[st width=660 height =440 showtext=on textbgcolor=#0000 wmode=window]
[note: you'll need flash to view the slideshow above]
Tsk, tsk… Malaysian Night – the very first of its scale – at Trafalgar Square was suppose to replicate a Pasar Malam or Night Market, but it fell way short of what many had expected. You can readCatty’s immediate reactions (plus comments from those who went) following the event. Needless to say, many who went, left early and hungry and disappointed. There was nothing but an endless sea of warm bodies rubbing up against one another to queue up at the food stalls, in vain. By 7pm, the time which you’d expect most people to show up, the stalls sold out of food. We managed a plate of rice with curry and a can of Sarsi, even so, it was rice scrapped from the bottom of the cooker, and chicken that had long since gone cold.
Shortly after the sun went down, we left and went to Baozi Inn for dinner instead… which has become abit shite…! The Zha Zhiang Mein…incredibly inedible.
So what would I have done better? I don’t know. I’m no event organiser. But I’d like to believe I’ve at least been a ‘real’ Pasar Malam before, and I feel that restaurants are the least capable candidates for turning out the kind of food at pasar malams. In effect, they just can’t whip out cut-down versions food they serve in their respective restaurants quick enough. If anything, you go to a market to get away from restaurants no? Where were the smoke-on-scene street food? Grilled fish, roti Johns, roti prathas, kuehs, teh tarik, fresh fruit juices, ABCs, stall after stall of char keuy tiaw? Didn’t see ‘em, nada.
It might be a little unfair to compare it against what we’ve got in Asia, though successful cultural markets are a result of collaborations with a plentiful number of providers and I don’t believe the comparison is limited to Malaysian night markets. Take for instance the London markets such as Broadway, which feature many weekend entrepreneurs. So I suppose that the fairly abysmal stall to customer ratio was to blame for the food running out so early on in the evening. There were simply too many mouths to feed. So the gist? Maybe the organisers should talk to more people for next year’s, now that we know there is a demand, so to speak.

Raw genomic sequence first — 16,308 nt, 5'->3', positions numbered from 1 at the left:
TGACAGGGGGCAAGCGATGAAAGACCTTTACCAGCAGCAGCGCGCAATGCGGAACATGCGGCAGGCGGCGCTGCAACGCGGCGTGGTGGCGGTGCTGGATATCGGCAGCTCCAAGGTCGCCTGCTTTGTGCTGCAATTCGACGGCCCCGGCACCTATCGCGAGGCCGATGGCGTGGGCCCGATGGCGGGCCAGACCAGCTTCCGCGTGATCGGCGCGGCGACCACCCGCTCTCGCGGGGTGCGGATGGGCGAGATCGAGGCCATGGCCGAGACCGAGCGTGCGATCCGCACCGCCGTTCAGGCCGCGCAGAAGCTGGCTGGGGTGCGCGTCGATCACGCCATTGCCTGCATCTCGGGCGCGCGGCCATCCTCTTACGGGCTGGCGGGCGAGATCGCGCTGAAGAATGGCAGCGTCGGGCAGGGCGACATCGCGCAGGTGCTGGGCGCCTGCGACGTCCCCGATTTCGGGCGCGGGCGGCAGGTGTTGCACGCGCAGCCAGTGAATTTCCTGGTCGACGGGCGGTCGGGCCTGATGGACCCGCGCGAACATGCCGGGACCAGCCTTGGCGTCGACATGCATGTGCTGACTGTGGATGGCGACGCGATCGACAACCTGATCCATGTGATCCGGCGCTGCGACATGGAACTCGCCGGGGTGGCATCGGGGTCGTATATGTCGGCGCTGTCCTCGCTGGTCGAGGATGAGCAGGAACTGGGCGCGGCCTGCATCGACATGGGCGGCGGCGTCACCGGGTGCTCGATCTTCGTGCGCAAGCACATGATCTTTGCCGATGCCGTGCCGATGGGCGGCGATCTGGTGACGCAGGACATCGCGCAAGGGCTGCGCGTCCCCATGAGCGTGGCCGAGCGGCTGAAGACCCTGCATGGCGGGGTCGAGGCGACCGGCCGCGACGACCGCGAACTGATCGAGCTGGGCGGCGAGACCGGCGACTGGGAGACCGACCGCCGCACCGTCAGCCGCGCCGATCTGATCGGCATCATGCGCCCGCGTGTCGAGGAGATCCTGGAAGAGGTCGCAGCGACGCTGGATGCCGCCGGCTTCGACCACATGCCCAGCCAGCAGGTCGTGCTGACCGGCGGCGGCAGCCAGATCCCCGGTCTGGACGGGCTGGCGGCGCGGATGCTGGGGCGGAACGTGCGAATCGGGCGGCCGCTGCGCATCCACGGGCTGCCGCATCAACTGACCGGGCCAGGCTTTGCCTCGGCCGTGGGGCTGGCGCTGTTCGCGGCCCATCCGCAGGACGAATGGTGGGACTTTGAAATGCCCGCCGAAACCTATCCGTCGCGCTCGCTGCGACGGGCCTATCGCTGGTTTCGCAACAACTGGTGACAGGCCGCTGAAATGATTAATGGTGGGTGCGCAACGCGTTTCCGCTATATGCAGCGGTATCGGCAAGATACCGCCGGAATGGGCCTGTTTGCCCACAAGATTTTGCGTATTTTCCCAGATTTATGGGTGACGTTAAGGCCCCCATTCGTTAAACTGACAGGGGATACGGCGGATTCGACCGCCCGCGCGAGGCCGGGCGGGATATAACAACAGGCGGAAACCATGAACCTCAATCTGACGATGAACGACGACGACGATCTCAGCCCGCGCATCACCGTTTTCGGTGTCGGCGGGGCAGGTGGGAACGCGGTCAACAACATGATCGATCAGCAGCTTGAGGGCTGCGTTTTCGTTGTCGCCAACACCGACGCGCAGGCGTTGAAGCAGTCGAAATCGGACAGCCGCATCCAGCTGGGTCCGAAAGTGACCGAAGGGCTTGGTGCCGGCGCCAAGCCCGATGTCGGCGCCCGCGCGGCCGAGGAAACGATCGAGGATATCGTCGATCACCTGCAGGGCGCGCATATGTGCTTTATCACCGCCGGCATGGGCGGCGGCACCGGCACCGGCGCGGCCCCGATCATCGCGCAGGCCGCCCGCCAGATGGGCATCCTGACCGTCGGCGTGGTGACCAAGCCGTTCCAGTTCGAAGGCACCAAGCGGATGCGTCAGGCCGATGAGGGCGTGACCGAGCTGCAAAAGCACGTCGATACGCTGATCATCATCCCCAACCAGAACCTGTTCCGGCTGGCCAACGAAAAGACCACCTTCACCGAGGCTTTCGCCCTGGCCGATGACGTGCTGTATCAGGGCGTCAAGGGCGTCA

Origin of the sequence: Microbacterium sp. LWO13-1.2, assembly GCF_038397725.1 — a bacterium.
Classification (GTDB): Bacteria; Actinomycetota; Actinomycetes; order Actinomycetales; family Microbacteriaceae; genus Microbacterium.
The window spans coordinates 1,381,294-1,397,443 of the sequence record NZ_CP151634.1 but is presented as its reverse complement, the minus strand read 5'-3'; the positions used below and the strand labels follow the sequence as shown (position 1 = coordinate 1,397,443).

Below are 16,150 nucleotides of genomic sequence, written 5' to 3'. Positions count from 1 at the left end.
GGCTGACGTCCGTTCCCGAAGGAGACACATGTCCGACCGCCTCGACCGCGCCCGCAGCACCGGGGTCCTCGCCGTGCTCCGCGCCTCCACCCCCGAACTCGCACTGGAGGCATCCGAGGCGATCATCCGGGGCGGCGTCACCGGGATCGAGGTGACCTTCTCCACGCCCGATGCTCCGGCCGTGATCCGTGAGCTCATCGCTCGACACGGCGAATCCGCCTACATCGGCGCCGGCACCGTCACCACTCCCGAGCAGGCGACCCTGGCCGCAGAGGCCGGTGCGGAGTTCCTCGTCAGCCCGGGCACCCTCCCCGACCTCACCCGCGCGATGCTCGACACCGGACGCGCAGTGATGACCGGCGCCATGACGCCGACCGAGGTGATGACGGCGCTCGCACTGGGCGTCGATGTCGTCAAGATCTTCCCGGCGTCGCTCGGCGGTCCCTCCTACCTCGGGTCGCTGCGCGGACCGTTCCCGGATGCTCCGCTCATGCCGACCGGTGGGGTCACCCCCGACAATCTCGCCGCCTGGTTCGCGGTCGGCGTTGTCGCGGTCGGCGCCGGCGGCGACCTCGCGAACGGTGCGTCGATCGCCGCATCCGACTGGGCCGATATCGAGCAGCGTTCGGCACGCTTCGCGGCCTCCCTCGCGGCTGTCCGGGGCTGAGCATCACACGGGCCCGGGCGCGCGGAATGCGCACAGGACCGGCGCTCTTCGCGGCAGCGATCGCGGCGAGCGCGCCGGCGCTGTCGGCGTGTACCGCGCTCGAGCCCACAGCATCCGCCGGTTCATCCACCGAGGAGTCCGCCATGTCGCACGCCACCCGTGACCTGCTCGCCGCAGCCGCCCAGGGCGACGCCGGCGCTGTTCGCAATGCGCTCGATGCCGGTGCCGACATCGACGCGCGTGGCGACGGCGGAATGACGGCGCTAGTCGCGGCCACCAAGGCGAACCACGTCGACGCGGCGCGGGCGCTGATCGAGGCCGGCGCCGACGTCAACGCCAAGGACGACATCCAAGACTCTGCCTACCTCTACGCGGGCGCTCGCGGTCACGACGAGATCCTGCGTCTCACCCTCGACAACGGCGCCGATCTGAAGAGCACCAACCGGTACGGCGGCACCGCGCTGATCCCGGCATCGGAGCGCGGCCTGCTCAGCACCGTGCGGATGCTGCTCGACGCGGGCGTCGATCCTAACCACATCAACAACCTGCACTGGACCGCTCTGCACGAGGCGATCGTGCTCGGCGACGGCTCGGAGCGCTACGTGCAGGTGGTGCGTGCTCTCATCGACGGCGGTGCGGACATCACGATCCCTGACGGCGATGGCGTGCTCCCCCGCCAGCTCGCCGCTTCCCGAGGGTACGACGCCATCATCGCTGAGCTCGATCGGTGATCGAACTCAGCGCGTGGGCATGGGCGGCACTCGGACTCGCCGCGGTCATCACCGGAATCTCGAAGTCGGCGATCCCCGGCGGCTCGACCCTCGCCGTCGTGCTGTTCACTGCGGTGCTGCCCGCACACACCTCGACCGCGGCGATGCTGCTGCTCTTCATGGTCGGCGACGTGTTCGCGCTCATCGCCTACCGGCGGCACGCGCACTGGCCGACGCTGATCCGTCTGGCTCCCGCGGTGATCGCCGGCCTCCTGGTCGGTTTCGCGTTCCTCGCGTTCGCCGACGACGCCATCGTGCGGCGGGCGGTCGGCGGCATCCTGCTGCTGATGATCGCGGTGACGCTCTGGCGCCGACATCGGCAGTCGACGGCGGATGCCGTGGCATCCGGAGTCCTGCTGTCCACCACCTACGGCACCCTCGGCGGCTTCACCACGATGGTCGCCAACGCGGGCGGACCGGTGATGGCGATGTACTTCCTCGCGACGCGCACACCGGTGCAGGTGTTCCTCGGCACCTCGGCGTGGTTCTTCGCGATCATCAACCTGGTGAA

I do wonder if Malaysia Kitchen had ever been to a University cultural fair organised by students. Albeit on a much modest scale, and spread over campus space, I remember my uni days when the various societies (especially the Malaysian Society) would put together campus-wide cultural events in a similar spirit such as this one, and to great effect. The beauty of such markets, were always the variety, and that’s not just the food, but other non-perishables too – something sorely lacking at Trafalgar Square.
Case in point, this Taiwanese Food Festival , managed by various Taiwanese student societies around Britain, late last year, was exemplary. In the sheer number of stalls, variety of food, the bustling atmosphere and – this is important – the smell of lots and lots of cooked food … heck it almost felt like the real thing in Taipei.
Malaysian Night at Trafalgar Square was smell-less.
Ahh memories. I did eventually bump into my buddies from Imperial at the event, whom I hadn’t seen since I left four years ago, so that was nice.
…So if you’re reading this Mr organiser, do consider a session with an M-Soc president at the nearest University when you plan M-night 2011, I suggest starting here.